n theory, it’s hard to find two nations that make a better economic fit than fast-growing, populous India and rich, demographically challenged Japan. India needs technical expertise and investments to develop its infrastructure, while Japan has capital to spare and know-how to share. They have a common strategic objective in countering Chinese hegemony in Asia, a goal that can be best met in collaboration. And they enjoy a rare historic amity, being geographically and culturally close, but not too close and, therefore, free of contentious issues such as border disputes.
Consequently, Prime Minister Narendra Modi and his Japanese counterpart Shinzo Abe have worked hard to upgrade ties. Regular high-profile bilateral visits have brought with them a smorgasbord of memoranda of understanding, some big-ticket projects, notably Japanese investment in India’s first bullet train, and political avowals to grow the economic relationship exponentially.
There are now 1,369 Japanese companies and over 4,800 Japanese corporate offices active in India. Japanese investment in India totalled $4.7 billion in 2016-17, up from $2.6 billion the previous year. Japan currently ranks as the third largest investor in India.
And yet, the India-Japan economic relationship remains underwhelming both in relation to its potential, and to the ties that each nation shares with China. According to Japan External Trade Organization (JETRO) data, China received about five times more Japanese investment between 1996-2015 ($116 billion) than India did ($24 billion). Japan-India two-way trade — $13.48 billion in 2016-17 — is also a fraction of the $350 billion China-Japan trade relationship or even India-China trade ($84.44 billion in 2017). In fact the share of India-Japan trade in Japan’s total trade basket is barely 1% and it is a little over 2% of India’s trade with the rest of the world.
The gap cannot wholly be explained by the usual suspects that plague foreign investors in India such as inadequate infrastructure, complex tax regulations and land acquisition problems, although these remain substantial challenges.
Tomofumi Nishizawa, manager of JETRO’s Overseas Research Department, spent five years at his organisation’s India office, till 2015. According to him it takes Japanese companies in India longer than their Korean or Chinese counterparts to learn how best to localise their products for the Indian market.
He elaborated with the example of air conditioners. The Japanese tend to think that the most important element is the quality of the air conditioner so that it is able to last without the need for repairs. But in India it is cheap to have an air conditioner repaired and technicians are abundant. The consumer is therefore more focussed on cost than durability. Japanese manufacturer Daikin, which recently opened a second manufacturing facility in Rajasthan, is an example of a company that eventually cottoned on to this, switching from importing expensive parts from Japan to sourcing them locally.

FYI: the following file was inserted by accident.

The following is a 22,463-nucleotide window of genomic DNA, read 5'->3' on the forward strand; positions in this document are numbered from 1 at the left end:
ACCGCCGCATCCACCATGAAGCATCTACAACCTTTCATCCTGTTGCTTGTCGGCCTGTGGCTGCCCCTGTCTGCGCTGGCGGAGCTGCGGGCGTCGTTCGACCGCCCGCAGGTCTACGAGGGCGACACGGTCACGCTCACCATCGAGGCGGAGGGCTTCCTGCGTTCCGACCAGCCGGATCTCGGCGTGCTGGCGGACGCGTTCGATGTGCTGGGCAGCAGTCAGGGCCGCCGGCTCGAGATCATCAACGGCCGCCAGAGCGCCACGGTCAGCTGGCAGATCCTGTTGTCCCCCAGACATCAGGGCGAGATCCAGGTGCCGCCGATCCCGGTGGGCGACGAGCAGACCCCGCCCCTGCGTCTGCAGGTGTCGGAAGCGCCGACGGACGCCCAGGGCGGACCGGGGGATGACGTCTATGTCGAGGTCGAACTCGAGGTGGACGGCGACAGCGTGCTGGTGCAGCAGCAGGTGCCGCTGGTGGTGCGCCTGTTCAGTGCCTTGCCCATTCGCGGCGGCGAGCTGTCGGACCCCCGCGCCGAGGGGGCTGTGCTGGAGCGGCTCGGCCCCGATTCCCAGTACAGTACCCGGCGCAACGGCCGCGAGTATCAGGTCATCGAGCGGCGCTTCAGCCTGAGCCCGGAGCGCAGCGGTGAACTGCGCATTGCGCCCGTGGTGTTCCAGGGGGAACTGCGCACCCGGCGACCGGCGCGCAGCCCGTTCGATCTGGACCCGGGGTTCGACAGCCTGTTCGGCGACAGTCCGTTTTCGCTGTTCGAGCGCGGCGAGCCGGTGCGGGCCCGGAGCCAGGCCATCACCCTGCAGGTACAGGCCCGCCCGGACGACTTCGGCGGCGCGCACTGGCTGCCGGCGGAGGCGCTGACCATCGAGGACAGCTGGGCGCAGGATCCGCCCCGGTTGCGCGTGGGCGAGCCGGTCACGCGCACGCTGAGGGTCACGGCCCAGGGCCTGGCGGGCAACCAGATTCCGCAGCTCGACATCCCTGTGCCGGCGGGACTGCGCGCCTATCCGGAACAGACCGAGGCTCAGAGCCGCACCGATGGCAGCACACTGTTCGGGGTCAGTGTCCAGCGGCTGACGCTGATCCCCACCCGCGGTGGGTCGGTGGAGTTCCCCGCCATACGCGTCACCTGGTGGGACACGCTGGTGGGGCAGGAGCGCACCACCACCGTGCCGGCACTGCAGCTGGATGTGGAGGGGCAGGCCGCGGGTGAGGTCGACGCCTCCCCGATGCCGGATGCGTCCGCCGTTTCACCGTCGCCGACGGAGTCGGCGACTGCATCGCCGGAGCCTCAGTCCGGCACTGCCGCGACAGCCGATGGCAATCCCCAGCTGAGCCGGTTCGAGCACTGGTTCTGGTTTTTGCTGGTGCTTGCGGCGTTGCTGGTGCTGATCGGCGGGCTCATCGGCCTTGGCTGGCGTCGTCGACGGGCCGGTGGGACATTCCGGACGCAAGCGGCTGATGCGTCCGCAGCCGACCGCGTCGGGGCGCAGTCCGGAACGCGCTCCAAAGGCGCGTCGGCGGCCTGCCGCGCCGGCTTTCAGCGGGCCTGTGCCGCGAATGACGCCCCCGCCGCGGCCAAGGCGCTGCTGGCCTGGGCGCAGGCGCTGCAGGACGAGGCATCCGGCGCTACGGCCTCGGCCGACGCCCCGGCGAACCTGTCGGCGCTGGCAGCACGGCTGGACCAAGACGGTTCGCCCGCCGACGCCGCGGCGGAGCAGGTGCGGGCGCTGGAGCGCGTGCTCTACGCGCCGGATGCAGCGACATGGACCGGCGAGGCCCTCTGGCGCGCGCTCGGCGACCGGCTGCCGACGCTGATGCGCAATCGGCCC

But the greatest challenge according to Mr. Nishizawa is cultural: an outdated and negative image of India. He said that employees picked for jobs in India often act as though they have drawn the short straw. The larger corporations may realise India’s potential, but small and medium enterprises are the worst culprits of this attitude. “Maybe our attitude can be called racist,” he said. “It is very difficult to change it.”
The difference in the cultural relationship to punctuality is another stumbling block. In Japan, being on time is akin to religion, whereas in India, time is fungible. Ultimately, Japanese corporations are strongly risk averse which makes it difficult for them to cope in the freewheeling, jugaad-proud environment of India, where flexibility and impromptu decision making are necessary skills in the business arsenal. Mr. Nishizawa says, “We (Japan) are not the global norm, but we act like we are. Unless we become more flexible and adapt better to other ways, we will not succeed.”
But this pessimism can be overblown. A recent development that bodes well for the future is the collaboration between Japan’s Panasonic and India’s Tata Elxsi to develop smart solutions and products for Panasonic customers in India and the neighbouring region. “This is only possible in India because it has the capacity and skills for engineering design that can match Japanese requirements,” says Mr. Nishizawa. Roping in more Indian companies to develop and design Japanese products for the South Asian market could be one major way forward in deepening the bilateral engagement
The other is the use of India as a manufacturing base for markets in Africa, a trend that is interesting to Japan’s business strategists. Existing examples include Hitachi Construction Machinery’s joint venture with Tata whose Kharagpur plant is a hub for exports to developing countries, as well as auto major Nissan, which exports the India-made Datsun ‘GO+’ to South Africa.
And yet as Mr. Nishizawa concludes, “The G (government) to G relationship is far ahead of the B (business) to B.” Closing this distance remains a tough ask.